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Municipal group urges expansion of power subsidies

Program subsidizes residential electric rates for rural areas

Posted: Tuesday, November 18, 2008

FAIRBANKS - The nonprofit association representing Alaska cities, villages and boroughs is urging the state to expand state subsidies that lower the high cost of electricity in rural areas.

The Alaska Municipal League last week approved a resolution urging that Power Cost Equalization be expanded to cover health clinics, schools and certain businesses.

Communities representing 97 percent of Alaskans are part of the municipal league.

According to the state Alaska Energy Authority, electric rates in rural communities are three to five times the price of urban regions. Power in most villages is generated by burning diesel fuel.

Power Cost Equalization is a state program that subsidizes residential electric rates and the power bills of community buildings.

The AML board, meeting Friday in Ketchikan, urged the state to expand the program to health clinics, schools and some businesses.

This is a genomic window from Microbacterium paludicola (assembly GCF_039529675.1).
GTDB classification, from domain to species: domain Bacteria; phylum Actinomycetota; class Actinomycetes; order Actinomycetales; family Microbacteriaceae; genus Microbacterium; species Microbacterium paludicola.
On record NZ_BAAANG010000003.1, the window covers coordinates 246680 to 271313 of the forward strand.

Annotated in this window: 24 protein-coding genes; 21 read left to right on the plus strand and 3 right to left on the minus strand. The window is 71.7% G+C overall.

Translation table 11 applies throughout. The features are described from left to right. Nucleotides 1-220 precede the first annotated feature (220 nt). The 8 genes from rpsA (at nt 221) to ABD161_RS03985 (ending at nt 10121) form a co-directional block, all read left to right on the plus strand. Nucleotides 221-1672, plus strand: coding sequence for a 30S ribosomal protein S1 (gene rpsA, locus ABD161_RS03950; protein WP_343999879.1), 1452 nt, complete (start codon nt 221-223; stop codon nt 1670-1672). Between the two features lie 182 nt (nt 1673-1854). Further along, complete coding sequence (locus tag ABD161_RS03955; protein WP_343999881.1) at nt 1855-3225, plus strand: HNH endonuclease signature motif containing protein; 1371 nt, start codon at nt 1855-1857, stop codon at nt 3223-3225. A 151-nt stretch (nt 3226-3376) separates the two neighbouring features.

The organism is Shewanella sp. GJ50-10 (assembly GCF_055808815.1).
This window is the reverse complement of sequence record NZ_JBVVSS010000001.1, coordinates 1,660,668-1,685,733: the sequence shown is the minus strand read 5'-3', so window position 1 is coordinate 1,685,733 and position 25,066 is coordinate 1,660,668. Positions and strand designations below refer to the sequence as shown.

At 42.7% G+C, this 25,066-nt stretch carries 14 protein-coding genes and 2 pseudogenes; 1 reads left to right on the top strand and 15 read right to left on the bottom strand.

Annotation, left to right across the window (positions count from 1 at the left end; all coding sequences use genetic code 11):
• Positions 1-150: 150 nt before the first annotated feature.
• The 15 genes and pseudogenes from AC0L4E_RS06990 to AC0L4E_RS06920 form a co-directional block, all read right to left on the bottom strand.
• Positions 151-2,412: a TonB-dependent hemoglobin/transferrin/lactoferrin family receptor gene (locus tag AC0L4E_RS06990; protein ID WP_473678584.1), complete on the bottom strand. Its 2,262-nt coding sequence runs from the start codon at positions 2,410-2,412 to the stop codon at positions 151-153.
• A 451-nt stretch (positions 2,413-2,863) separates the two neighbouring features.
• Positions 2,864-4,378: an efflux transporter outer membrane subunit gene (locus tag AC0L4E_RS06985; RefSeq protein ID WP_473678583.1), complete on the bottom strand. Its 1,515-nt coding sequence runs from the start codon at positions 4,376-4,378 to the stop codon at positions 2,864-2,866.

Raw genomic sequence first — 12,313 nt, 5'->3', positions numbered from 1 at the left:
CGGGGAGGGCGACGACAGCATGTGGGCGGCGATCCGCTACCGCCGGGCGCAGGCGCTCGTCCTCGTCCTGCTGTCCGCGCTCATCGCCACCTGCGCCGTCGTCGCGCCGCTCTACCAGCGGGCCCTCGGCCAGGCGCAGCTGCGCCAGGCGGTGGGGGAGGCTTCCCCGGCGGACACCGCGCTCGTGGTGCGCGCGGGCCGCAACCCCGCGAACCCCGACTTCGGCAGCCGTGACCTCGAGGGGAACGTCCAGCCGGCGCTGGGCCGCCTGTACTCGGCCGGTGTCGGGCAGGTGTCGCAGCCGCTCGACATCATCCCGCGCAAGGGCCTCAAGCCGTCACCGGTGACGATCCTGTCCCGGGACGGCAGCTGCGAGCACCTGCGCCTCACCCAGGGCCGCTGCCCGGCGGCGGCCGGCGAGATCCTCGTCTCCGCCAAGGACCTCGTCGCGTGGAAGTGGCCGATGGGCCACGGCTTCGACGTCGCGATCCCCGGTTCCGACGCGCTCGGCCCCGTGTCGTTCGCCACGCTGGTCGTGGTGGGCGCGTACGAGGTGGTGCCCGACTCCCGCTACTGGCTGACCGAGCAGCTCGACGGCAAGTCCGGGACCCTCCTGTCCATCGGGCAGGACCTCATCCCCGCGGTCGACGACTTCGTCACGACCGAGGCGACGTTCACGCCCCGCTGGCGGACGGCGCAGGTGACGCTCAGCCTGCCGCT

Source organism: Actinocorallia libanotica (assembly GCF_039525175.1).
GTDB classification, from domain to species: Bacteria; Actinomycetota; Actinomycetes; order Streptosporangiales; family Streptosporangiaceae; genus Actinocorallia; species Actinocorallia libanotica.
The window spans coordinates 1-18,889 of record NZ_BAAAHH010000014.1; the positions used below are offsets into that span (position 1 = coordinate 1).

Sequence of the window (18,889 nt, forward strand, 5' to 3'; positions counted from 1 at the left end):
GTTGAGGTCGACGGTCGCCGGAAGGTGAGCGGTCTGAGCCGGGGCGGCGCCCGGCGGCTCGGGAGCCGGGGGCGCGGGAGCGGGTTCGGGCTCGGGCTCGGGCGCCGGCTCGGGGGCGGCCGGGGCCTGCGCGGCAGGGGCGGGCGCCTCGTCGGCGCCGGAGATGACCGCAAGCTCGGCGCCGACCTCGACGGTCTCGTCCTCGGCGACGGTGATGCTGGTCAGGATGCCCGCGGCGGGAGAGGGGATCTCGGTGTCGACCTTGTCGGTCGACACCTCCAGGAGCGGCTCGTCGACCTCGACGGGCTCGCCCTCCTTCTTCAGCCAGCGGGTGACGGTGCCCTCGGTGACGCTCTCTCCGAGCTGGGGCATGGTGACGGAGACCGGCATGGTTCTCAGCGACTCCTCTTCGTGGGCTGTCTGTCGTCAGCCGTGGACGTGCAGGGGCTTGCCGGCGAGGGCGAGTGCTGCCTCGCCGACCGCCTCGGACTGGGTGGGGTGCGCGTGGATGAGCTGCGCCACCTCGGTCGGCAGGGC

"This thing is not going to go away, and I think people are, fairly, looking for a resolution to high fuel prices," said Kathie Wasserman, AML director.

Under an expanded program proposed by the board, entities would get help with electric bills only on the first 500 kilowatt-hours they use per month.

Wasserman said that provision was aimed at critics in the Legislature who say the cost-equalization program encourages rural residents to use energy inefficiently.

Community leaders debated whether the program should be expanded to allow larger communities such as Fairbanks to participate. The board rejected that proposal.

Tim Beck, a Fairbanks North Star Borough assemblyman and past president of the AML board, said he expects the group will revisit the issue later this year.

"It's clear that Juneau and Anchorage both have relatively inexpensive costs associated with generating their electricity while we in Fairbanks have the same problems that many of the Bush communities do, which is the high cost of fuel oil," Beck said.

The cost of expansion needs more study, Beck said.

"We're getting hammered because of these high fuel costs," Beck said. "One-third of my electric bill is fuel surcharge costs."

The board suggested the proposed power cost program expansion should be based on needs and applied only during times when energy costs are "burdensome." The group did not define burdensome.

Wasserman said her organization wanted to leave details of its proposal fluid before the next legislative session, which begins in January.



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